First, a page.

The Real Dirt on Slick Rick Santorum

Texas Congressman Ron Paul has just released a hard-hitting ad against former Senator Rick Santorum.  The ad, entitled “Betrayal”, exposes Santorum’s record of hypocrisy, duplicity and corruption.  But is the ad fair? 

Rick Santorum did well in Iowa and may do well in South Carolina because he is perceived to be deeply committed to family and social values.  He is an outspoken opponent of gay marriage and abortion.  He wears his religious beliefs on his sleeves. 

Many fall for his pious act – but remember, Santorum is a sly lawyer-turned-politician-turned-lobbyist.  Don’t let the sweater vests fool you.  Santorum played the people of Iowa like a harp, and he’s hoping to do the same thing to social conservatives in South Carolina.

If Santorum is going to claim to be a champion of values, we need to look not only at what he says, but what he has done.  And fortunately, Rick Santorum has left us with a voluminous record of big-government hypocrisy and outright corruption to sift through.  Before making your decision about Rick Santorum, take a minute to learn the facts. There’s more to being a “values” candidate than simply bashing gays all the time.  Personal ethics matter.  And in that department, Santorum comes up short.

Who is Richard John Santorum?  He is fifty-four years old and was born in Winchester, Virginia.  He grew up in West Virginia and Pennsylvania. His father, Aldo, was an Italian immigrant.  His mother’s lineage is half-Italian, half-Irish.  As a high school student, Santorum’s nickname was “Rooster” because of his tendency to get riled up.  He earned a degree in political science and later practiced law in Pittsburgh.

Santorum was elected to the House of Representatives in 1990 at age 32.  He strongly criticized his opponent for living outside of his own congressional district for much of the year.  Later, Santorum rode the wave of voter discontentment during the 1994 Republican Takeover to win a seat in the US Senate. 

Santorum became involved in a scandal later known as the “K Street Project”.  Lobbying firms were pressured to hire high ranking Republican lawmakers and to grant GOP lobbyists with access to influential decision makers.  Led by Congressman Tom Delay, now a convicted felon, the Project had associations with lobbyists including Jack Abramoff.  Santorum played the role of Senate liaison to the K Street Project. He soaked up the Washington lobbyist culture.  The connections made by Santorum landed him high-paying lobbying opportunities after he lost his seat in the senate.

Santorum was reelected for a second term in 2000.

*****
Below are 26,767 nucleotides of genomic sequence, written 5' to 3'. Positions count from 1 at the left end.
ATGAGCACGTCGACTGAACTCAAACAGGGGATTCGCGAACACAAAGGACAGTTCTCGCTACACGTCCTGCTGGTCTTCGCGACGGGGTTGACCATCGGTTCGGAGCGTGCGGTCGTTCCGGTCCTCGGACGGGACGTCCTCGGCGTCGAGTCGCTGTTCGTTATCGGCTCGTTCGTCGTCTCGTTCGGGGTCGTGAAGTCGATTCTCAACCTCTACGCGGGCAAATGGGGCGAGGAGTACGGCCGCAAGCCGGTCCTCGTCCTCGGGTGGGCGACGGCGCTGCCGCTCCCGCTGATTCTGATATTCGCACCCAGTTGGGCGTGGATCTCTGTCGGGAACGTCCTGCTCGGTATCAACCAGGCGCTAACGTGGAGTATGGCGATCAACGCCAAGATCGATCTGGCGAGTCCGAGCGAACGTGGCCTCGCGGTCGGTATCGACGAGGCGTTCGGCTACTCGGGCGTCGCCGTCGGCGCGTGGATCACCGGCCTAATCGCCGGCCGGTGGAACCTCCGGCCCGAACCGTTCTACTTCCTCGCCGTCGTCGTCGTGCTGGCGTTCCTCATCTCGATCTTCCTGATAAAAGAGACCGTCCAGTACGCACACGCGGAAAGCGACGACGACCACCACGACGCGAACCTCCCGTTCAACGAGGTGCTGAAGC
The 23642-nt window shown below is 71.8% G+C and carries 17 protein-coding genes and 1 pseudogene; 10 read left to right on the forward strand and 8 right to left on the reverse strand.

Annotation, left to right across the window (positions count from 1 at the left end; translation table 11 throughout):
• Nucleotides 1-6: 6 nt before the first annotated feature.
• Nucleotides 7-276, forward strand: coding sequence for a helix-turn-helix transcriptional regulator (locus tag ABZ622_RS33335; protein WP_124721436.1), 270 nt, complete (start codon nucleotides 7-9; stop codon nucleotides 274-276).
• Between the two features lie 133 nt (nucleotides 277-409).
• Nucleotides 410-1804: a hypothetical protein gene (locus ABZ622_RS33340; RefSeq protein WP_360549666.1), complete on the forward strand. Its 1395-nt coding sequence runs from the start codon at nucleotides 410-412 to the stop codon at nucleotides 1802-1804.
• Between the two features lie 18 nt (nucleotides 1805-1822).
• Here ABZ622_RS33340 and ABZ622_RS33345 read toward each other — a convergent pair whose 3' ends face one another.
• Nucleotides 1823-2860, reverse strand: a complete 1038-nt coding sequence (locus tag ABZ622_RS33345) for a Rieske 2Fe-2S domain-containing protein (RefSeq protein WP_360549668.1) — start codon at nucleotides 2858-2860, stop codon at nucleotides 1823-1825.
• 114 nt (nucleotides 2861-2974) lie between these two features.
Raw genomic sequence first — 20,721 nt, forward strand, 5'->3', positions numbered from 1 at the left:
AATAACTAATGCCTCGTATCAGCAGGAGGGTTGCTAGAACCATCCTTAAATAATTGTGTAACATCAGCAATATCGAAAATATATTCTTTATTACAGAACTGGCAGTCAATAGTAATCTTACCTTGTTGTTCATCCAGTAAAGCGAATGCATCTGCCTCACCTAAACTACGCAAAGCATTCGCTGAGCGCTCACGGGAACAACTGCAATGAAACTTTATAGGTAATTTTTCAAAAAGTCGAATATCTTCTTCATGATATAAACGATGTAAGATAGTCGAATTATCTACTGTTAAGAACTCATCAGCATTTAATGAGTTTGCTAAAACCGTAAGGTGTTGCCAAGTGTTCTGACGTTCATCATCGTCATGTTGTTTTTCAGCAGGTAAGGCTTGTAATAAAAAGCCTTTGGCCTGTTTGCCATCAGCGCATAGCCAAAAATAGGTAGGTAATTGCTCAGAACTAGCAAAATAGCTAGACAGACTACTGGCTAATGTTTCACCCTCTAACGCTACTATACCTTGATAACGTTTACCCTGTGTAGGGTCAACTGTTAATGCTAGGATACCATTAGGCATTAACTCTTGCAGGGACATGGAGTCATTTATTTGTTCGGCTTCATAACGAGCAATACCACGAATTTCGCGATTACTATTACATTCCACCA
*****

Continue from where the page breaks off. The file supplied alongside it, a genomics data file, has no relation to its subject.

Senator Santorum cosponsored the Workplace Religious Freedom Act with Democrat Senator John Kerry.  The legislation would impose on business owners the requirement that they accommodate the religious practices of their employees.  It is Santorum’s belief that if companies don’t cater to their employees sundry faith observances then they should be compelled by law to change their business practices.  Government is Santorum’s solution to social and business problems.

Santorum built a reputation of being partisan, confrontational and divisive.  His short-tempered behavior has been observed in recent Republican debates, earning him the unflattering nickname, “Scrappy Doo” - after the hot-headed cartoon pup whose temper frequently gets him into confrontations that require others to rescue him.

While in office, Santorum voted to spend taxpayer money to fight AIDS globally, to help underprivileged children in third world countries, to pay off debts owed to the US by other nations and to combat political instability in Sudan.  He voted to increase welfare programs such as Healthy Start.  Such social-welfare spending projects are not typically associated with the concept of Republican conservatism.

In 2001, Santorum created a charitable foundation.  This organization, Operation Good Neighbor Foundation, gave out nearly $474,000 to community groups in its first few years.  Sounds great, right?  The problem is that it had actually raised over a million dollars in that time.  The remaining half million dollars was paid out to as salaries and consulting fees to lobbyists and fundraisers connected to Santorum’s campaign.  Only 36% of the money raised by the foundation actually made it to those it was designed to help.

Similar discrepancies can be found in a political action committee formed by Santorum.  It was supposed to be raising money to help fellow Republican candidates.  However, only 18% of the funds went to those candidates.  Much of the remaining money was used to furnish Santorum with a lavish lifestyle.  Reports also show dozens of trips to fast food joints, supermarkets, Starbucks and other everyday expenses that had little to nothing to do with the original intent of the funds raised.

Rick Santorum claims to be a fiscal conservative, yet voted five times to raise the debt ceiling – adding trillions to the federal deficit.  He also strongly supported the largest hike in welfare entitlement spending in history (prior to Obamacare) – Medicaid Part D.  This was George W. Bush’s free prescription medicine program, virtually socializing the pharmaceutical industry.  Santorum gleefully voted to enrich the industry he had received so many campaign contributions from.  In fact, Santorum was such a favorite of GlaxoSmithKline that, following the loss of his senate seat, executives wrote, “The defeat of [Santorum] creates a big hole we need to fill.”  The leaked memo is evidence that unprincipled politicians, like Santorum, can still be bought and sold in the USA.